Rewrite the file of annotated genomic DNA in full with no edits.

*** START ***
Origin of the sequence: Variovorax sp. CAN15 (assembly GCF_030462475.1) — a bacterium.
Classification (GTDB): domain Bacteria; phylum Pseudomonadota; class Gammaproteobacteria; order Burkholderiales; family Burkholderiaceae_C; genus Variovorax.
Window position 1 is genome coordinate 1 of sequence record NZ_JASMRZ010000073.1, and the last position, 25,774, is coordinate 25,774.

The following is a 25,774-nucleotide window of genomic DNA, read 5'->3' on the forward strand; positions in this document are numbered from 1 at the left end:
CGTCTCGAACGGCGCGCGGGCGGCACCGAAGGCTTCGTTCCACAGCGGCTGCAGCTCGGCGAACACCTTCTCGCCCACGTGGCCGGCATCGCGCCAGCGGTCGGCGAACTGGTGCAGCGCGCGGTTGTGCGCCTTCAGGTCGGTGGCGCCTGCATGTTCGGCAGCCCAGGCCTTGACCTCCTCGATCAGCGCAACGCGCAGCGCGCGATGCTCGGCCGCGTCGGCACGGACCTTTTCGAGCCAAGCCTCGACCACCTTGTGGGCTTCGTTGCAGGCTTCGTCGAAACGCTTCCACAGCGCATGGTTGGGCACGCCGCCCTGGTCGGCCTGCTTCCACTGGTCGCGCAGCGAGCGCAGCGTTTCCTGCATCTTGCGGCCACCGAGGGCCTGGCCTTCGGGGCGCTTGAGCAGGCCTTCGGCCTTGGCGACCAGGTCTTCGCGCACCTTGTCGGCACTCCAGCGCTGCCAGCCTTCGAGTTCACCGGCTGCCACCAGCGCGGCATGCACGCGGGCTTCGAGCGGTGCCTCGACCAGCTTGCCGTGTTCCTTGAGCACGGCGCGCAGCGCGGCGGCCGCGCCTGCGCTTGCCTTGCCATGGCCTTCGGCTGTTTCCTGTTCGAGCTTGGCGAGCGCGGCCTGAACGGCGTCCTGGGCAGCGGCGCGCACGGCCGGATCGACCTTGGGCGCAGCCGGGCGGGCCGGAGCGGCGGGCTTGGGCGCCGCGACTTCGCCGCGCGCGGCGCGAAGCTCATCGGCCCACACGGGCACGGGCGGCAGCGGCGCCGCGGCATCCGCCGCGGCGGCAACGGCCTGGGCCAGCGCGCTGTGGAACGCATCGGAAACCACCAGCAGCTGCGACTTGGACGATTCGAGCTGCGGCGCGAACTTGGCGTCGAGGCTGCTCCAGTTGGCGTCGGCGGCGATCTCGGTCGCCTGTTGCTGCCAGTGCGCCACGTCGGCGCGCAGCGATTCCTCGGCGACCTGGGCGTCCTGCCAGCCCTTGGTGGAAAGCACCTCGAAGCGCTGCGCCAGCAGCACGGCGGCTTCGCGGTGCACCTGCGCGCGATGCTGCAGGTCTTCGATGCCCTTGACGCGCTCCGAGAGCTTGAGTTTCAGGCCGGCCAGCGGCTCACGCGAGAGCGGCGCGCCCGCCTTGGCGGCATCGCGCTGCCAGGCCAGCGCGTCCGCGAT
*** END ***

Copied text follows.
Origin of the sequence: Variovorax sp. CAN15 (assembly GCF_030462475.1) — a bacterium.
Classification (GTDB): domain Bacteria; phylum Pseudomonadota; class Gammaproteobacteria; order Burkholderiales; family Burkholderiaceae_C; genus Variovorax.
Window position 1 is genome coordinate 1 of sequence record NZ_JASMRZ010000073.1, and the last position, 25,774, is coordinate 25,774.

The following is a 25,774-nucleotide window of genomic DNA, read 5'->3' on the forward strand; positions in this document are numbered from 1 at the left end:
CGTCTCGAACGGCGCGCGGGCGGCACCGAAGGCTTCGTTCCACAGCGGCTGCAGCTCGGCGAACACCTTCTCGCCCACGTGGCCGGCATCGCGCCAGCGGTCGGCGAACTGGTGCAGCGCGCGGTTGTGCGCCTTCAGGTCGGTGGCGCCTGCATGTTCGGCAGCCCAGGCCTTGACCTCCTCGATCAGCGCAACGCGCAGCGCGCGATGCTCGGCCGCGTCGGCACGGACCTTTTCGAGCCAAGCCTCGACCACCTTGTGGGCTTCGTTGCAGGCTTCGTCGAAACGCTTCCACAGCGCATGGTTGGGCACGCCGCCCTGGTCGGCCTGCTTCCACTGGTCGCGCAGCGAGCGCAGCGTTTCCTGCATCTTGCGGCCACCGAGGGCCTGGCCTTCGGGGCGCTTGAGCAGGCCTTCGGCCTTGGCGACCAGGTCTTCGCGCACCTTGTCGGCACTCCAGCGCTGCCAGCCTTCGAGTTCACCGGCTGCCACCAGCGCGGCATGCACGCGGGCTTCGAGCGGTGCCTCGACCAGCTTGCCGTGTTCCTTGAGCACGGCGCGCAGCGCGGCGGCCGCGCCTGCGCTTGCCTTGCCATGGCCTTCGGCTGTTTCCTGTTCGAGCTTGGCGAGCGCGGCCTGAACGGCGTCCTGGGCAGCGGCGCGCACGGCCGGATCGACCTTGGGCGCAGCCGGGCGGGCCGGAGCGGCGGGCTTGGGCGCCGCGACTTCGCCGCGCGCGGCGCGAAGCTCATCGGCCCACACGGGCACGGGCGGCAGCGGCGCCGCGGCATCCGCCGCGGCGGCAACGGCCTGGGCCAGCGCGCTGTGGAACGCATCGGAAACCACCAGCAGCTGCGACTTGGACGATTCGAGCTGCGGCGCGAACTTGGCGTCGAGGCTGCTCCAGTTGGCGTCGGCGGCGATCTCGGTCGCCTGTTGCTGCCAGTGCGCCACGTCGGCGCGCAGCGATTCCTCGGCGACCTGGGCGTCCTGCCAGCCCTTGGTGGAAAGCACCTCGAAGCGCTGCGCCAGCAGCACGGCGGCTTCGCGGTGCACCTGCGCGCGATGCTGCAGGTCTTCGATGCCCTTGACGCGCTCCGAGAGCTTGAGTTTCAGGCCGGCCAGCGGCTCACGCGAGAGCGGCGCGCCCGCCTTGGCGGCATCGCGCTGCCAGGCCAGCGCGTCCGCGAT